My first thought was how lucky we are in the more developed world. The situation was no doubt worsened by most of the staff being off to celebrate the end of Ramadan, but conditions in the delivery area came across to my untrained eyes as very poor. In the pre-delivery area we saw where women are taken to wait when labour has started, but they are still less than 3cm dilated. Cubicles down each side of the ward each held two single beds, and occasionally up to four women. With a lack of staff around, I got the impression that women who were there for their second or third baby were taking the lead in supporting those who were having their first.
The actual delivery area was a similar ward, with cubicles with a single bed in each running down each side. Many of them had ladies in who had evidently just delivered, but had been left lying exposed without even any attempt to clean them up and make them comfortable. Many beds and floors were soaked through with body fluids from delivery. In one corner a lady was on a stretcher, evidently in great distress; there was no-one looking after her, and it was explained that she was waiting for an emergency operation but the operating theaters were not ready. She reached for our hands as we passed, but no-one gave her a second glance; when working in such an environment one must have to detach ones emotions to be able to work most efficiently and help the most people.
The visit over, we sped back to the airport for our next flight. With people still being kept far back from the airport by the military and police we were concerned about gaining access again, but in the end we were waved through without a moment’s hesitation. After a short wait our handling assistant collected us and took us to pay our airport fees, and then put us into a van that took us across the airport to the military side. Here we received our departure briefing, with instruction given on the waypoints we had to follow leaving Rabat; a great big circle around to the North was mandated to avoid restricted areas such as the Royal Palace. We had elected to fly out to Essaouira, a couple of hours down the coast, so that the following day we could make Dakhla in a single hop; the problem this gave was that Essaouira was not listed on our permit. After some umming and ahhing the military briefer declared that this would be no problem and we were free to go. They were unable to make contact with Essaouira to let them know we were coming, but decided that we should just head that way anyway and divert to Agadir (a large 24 hour airport) if we couldn’t contact Essaouira.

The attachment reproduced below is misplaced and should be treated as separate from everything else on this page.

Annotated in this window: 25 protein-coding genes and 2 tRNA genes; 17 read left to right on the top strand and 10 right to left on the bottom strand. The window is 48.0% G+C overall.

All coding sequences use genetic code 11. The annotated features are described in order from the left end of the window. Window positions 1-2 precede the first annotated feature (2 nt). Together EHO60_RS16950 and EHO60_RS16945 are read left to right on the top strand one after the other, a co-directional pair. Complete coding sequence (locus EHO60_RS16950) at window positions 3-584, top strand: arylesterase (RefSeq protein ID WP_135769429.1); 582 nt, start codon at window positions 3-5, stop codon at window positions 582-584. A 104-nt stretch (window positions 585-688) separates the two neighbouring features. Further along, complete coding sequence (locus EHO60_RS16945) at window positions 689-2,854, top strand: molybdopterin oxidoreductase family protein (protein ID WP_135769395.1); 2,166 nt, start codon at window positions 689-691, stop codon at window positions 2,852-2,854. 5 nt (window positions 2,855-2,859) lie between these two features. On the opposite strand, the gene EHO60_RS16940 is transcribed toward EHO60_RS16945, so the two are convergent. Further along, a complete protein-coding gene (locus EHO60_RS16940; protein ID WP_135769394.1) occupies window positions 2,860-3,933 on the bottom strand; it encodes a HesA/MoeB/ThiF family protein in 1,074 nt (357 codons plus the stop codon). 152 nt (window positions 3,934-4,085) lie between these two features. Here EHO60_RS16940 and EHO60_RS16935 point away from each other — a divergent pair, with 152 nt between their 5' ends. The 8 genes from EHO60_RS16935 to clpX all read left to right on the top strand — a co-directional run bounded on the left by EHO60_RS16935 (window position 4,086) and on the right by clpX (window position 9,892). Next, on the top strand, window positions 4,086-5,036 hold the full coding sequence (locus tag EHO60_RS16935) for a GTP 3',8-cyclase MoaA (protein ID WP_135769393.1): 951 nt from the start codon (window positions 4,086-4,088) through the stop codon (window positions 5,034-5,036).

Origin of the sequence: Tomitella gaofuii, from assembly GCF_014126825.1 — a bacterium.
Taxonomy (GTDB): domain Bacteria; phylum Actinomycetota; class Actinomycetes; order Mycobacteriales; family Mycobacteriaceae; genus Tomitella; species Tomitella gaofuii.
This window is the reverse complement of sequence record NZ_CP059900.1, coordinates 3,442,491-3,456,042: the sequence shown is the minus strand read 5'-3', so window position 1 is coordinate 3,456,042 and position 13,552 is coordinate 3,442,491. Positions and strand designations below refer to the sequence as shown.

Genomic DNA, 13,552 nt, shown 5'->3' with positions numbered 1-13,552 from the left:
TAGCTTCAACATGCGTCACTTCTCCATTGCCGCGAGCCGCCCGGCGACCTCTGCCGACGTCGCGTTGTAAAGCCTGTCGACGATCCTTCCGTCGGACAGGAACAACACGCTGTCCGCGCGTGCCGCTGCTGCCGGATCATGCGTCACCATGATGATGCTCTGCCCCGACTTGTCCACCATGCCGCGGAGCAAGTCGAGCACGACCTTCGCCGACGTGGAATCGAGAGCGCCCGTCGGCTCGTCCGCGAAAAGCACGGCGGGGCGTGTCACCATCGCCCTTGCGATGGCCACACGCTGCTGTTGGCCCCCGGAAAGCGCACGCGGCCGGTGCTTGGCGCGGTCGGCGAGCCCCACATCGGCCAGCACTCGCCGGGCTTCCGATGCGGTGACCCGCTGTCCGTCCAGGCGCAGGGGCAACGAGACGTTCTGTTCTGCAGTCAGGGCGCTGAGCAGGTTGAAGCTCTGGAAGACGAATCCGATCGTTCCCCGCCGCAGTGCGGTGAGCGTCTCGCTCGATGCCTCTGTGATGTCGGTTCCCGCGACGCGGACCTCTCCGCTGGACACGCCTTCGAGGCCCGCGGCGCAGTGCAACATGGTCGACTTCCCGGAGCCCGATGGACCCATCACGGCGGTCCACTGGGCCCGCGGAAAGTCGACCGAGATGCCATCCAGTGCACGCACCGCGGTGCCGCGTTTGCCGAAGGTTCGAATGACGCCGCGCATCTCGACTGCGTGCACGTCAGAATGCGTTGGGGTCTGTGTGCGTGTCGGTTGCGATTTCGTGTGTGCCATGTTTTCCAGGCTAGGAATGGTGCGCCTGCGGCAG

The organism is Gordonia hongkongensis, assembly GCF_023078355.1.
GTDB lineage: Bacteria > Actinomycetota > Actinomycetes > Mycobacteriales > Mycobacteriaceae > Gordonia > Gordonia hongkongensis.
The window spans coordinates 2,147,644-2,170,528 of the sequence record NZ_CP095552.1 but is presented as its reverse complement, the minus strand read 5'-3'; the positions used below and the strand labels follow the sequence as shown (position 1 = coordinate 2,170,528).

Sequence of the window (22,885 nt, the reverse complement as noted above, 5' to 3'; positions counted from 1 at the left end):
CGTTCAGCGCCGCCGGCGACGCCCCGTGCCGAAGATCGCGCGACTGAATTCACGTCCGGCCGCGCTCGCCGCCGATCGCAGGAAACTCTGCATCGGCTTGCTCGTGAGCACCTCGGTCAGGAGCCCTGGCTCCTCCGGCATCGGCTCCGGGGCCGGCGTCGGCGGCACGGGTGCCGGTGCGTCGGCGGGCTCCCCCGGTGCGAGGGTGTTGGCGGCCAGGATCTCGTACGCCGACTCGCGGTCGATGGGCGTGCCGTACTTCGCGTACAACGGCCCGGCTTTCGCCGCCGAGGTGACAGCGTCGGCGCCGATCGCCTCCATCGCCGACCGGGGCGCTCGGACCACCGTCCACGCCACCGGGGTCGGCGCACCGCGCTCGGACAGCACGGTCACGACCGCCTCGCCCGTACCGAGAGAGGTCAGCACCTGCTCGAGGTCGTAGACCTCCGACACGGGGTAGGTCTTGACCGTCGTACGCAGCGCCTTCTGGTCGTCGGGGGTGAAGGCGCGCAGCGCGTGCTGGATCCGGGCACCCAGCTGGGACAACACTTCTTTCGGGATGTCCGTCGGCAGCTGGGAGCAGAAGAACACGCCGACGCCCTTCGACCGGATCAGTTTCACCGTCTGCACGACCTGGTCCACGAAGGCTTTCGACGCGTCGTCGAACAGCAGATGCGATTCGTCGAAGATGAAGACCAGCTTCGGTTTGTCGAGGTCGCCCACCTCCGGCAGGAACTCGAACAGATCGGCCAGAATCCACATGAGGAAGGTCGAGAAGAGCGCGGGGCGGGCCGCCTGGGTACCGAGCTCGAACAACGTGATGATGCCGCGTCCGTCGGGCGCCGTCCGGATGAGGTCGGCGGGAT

At last, our flight plan was filed and we were on our way. We had been given the GPS coordinates of the approved VFR route South by the military, so there was no trouble this time with knowing where to go. Once again we were constantly hassled for our estimates for various reporting points, and even ended up at one point in concurrent contact with two different controllers who were asking for different, but similar, things. Once we were further South from Rabat, however, things became quieter and we were handed off to Essaouira tower, who turned out to be open, an hour before we got there.